I was on the way home from college last week feeling very tired and irritable as I lugged my acoustic guitar, case & backpack from train to bus after an intense day of musical collaboration. As my mind drifted through the things that have irritated me recently, I remembered a recent experience on the morning bus. In a misguided attempt to get it off my chest I posted the following message about it on the Bondi Local Loop Facebook group, which at the time had over 42,000 local members:

To the lady who abused me on the packed 389 from North Bondi the other morning as she alighted at Bondi Junction by shouting: "I hope your bag enjoyed the seat, you fucking prick": I would have preferred you to ask me politely to please move over during the trip if you wanted the seat. That would have given me the opportunity to point out the full sized acoustic guitar case that you didn't see was taking all the leg room on the seat beside me. That way you wouldn't have had to spend the journey fuming at me for no good reason, and I wouldn't have had to cop your misguided abuse. Please be more assertive in future, not passive and then aggressive. Thank you.

I failed to mention in my original rant that I have a chronic health condition that makes standing for long periods rather challenging. The bus in question didn't have a luggage space suitable for a guitar, and I didn't mention that either. Nor was the woman in question standing anywhere near me during the journey; she was behind me on the bus, and for all I know she may have already had a seat herself. Only at the very end did she express her disapproval, and she chose to do so in a manner that left me powerless to do anything about her complaint. I figured that even without this secret inside knowledge, it's self-evident that abusing people on public transport isn't an effective way to influence someone who is doing something you don't like.

Apparently many esteemed members of Bondi Local Loop did not agree though, and you could say that the tide of public opinion turned against me at this point.

When I logged in to Facebook the next morning, I saw a stream of derogatory comments about my personal character in reply to my post. I don't like internalising other people's negativity so I didn't keep a copy and I don't remember what most of them said, but I felt a mixture of anger and shame at the negative judgements complete strangers were expressing about me. I responded by deleting my original post, taking the growing stream of hostility with it.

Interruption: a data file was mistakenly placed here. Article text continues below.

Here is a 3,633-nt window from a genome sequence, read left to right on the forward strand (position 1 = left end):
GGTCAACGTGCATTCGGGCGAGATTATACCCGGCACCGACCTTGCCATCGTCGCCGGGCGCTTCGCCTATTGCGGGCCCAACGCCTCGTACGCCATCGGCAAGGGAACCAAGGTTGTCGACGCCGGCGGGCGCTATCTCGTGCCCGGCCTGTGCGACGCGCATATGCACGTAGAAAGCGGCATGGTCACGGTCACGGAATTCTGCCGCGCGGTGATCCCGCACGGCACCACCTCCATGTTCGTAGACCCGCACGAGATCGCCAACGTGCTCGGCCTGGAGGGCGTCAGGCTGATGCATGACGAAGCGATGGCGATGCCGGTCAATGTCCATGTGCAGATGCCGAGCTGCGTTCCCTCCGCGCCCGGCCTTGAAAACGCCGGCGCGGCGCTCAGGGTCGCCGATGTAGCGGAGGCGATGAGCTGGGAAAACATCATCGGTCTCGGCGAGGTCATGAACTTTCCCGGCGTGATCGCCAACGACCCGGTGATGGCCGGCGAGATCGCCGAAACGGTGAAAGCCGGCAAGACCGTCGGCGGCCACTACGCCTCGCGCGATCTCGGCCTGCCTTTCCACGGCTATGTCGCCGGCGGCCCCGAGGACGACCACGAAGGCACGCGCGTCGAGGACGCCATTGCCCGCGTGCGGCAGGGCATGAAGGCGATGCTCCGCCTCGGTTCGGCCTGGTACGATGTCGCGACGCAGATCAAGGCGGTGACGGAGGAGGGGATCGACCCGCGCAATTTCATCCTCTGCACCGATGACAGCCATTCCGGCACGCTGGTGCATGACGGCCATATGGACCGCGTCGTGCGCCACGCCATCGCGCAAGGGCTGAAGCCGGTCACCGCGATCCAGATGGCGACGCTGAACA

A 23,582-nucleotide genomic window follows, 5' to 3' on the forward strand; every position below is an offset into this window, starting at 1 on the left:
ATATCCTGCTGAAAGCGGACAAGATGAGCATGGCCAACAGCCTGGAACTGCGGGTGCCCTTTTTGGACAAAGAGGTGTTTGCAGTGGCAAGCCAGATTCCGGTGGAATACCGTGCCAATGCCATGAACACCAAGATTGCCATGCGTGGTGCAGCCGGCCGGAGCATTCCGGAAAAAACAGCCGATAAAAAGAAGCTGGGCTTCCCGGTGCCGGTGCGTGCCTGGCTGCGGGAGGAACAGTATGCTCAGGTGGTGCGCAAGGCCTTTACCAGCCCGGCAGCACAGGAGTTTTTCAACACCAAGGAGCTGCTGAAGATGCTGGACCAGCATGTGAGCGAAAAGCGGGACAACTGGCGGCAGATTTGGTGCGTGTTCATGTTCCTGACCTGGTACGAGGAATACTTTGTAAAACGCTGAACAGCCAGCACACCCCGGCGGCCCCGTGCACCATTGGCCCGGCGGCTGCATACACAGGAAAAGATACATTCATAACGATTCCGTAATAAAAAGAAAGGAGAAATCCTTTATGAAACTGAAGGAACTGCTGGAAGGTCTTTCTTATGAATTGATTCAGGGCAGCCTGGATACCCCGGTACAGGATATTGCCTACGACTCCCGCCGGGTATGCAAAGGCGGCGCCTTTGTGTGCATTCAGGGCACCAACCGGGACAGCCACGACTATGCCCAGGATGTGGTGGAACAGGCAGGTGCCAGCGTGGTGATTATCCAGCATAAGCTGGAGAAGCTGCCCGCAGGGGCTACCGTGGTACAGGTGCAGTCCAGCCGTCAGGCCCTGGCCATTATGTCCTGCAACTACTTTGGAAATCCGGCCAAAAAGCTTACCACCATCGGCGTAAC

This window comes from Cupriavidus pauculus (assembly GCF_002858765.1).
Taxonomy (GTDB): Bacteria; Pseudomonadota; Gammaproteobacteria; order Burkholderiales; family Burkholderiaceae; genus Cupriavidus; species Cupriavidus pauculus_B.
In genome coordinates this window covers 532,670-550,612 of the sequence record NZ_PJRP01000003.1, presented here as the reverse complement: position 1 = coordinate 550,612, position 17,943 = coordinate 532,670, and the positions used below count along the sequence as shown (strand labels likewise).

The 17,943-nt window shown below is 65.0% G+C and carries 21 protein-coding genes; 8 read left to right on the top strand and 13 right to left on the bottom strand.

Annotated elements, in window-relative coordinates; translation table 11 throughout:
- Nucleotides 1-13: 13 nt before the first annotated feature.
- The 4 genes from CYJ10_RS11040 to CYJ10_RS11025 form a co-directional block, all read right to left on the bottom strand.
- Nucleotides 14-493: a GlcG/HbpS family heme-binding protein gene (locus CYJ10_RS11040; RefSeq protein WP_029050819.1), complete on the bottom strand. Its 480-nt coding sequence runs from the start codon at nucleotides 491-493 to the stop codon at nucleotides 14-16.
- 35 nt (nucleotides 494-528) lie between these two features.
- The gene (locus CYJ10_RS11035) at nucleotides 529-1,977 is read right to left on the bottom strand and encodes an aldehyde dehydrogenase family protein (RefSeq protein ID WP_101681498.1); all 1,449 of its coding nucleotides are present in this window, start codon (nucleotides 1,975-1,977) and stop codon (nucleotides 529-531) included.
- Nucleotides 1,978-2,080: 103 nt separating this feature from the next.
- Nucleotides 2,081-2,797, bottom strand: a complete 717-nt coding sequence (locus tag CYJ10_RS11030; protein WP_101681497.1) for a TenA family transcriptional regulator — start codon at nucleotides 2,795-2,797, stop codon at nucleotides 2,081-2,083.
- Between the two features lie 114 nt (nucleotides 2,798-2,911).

Now I get that posting an open letter on a public forum isn't actually a good way to express anger to an individual. It was particularly foolish given that one of the things I teach my clients as a therapist is how to express anger constructively. But I wasn't expecting so many people to start putting the boot into me simply for taking up a precious seat on public transport with my guitar. This is obviously something that Bondi people feel very strongly about.

Over the course of the day I also received a stream of abusive private messages from self-righteous keyboard warriors with nothing better to do than spout vitriol at people they've never even met who reportedly do things they don't like. I deleted each of them as they came in too, and asked a group admin to please check that my original post was no longer visible in order to stem the tide of hate coming my way.

It wasn't until the next day when a friend sent me a message saying that I was "Daily Mail famous" that I realised how these brave keyboard warriors were still finding out about me: The U.K.-based Daily Mail were obviously having a slow news day and had published my "angry rant" on their website. With so much 'news' freely available on the internet, traditional media outlet revenues are crumbling, taking down journalistic standards with them. Evidently journalism has sunk to the point where abrasive reactions to a controversial Facebook post now qualify as newsworthy.

The Daily Mail's edited version of one of my personal Facebook photos that they published without my permission.

You can't believe everything you read in the newspapers though, and this Daily Mail article isn't worth the electrons it's printed on. The 'journalist' in question never contacted me for comment, never asked permission to republish my personal Facebook photos and mostly just restated what I'd already said in my "viral rant". Not that it actually went viral.

It's true that I'm a member of a men's group who often meet at my place to offer each other mutual support and encouragement. It is powerful, and yes, that's a good thing. I have posted previously seeking new members, but I don't lead the group; it's more of an anarchist collective. However this has about as much to do with the reaction to what happened on the bus as my shoe size. I reckon we'll have a good laugh about this at our next meeting though.

It's also true that I'm developing a unique combination of comedy and therapeutic techniques to help my clients deal with painful emotions. Hence the 'comedy therapist' job title. Sure it sounds unusual, but that's innovation for you.

But wait... it gets better. Evidently Today on Channel 9 are also having trouble coming up with actual news to report, so they took up the story and had a little panel discussion about it; again without bothering to contact me for comment. By this time the story was spun as though the bag was taking up the seat, rather than the guitar. Never let the truth get in the way of a good story.

The most accurate part of this report is when the presenter says "Obviously we weren't there, we don't know the full situation":

This really pissed me off. They broadcast my name and a picture of me from my personal Facebook photos, and effectively called me a douchebag. I'm currently studying music at TAFE on a disability scholarship because of my chronic illness; I may not look disabled, but that's the case with a lot of invisible diseases.

Reality check: Sonia Kruger just called a disabled man who has difficulty standing for long periods a douchebag for not giving up a bus seat that he was using.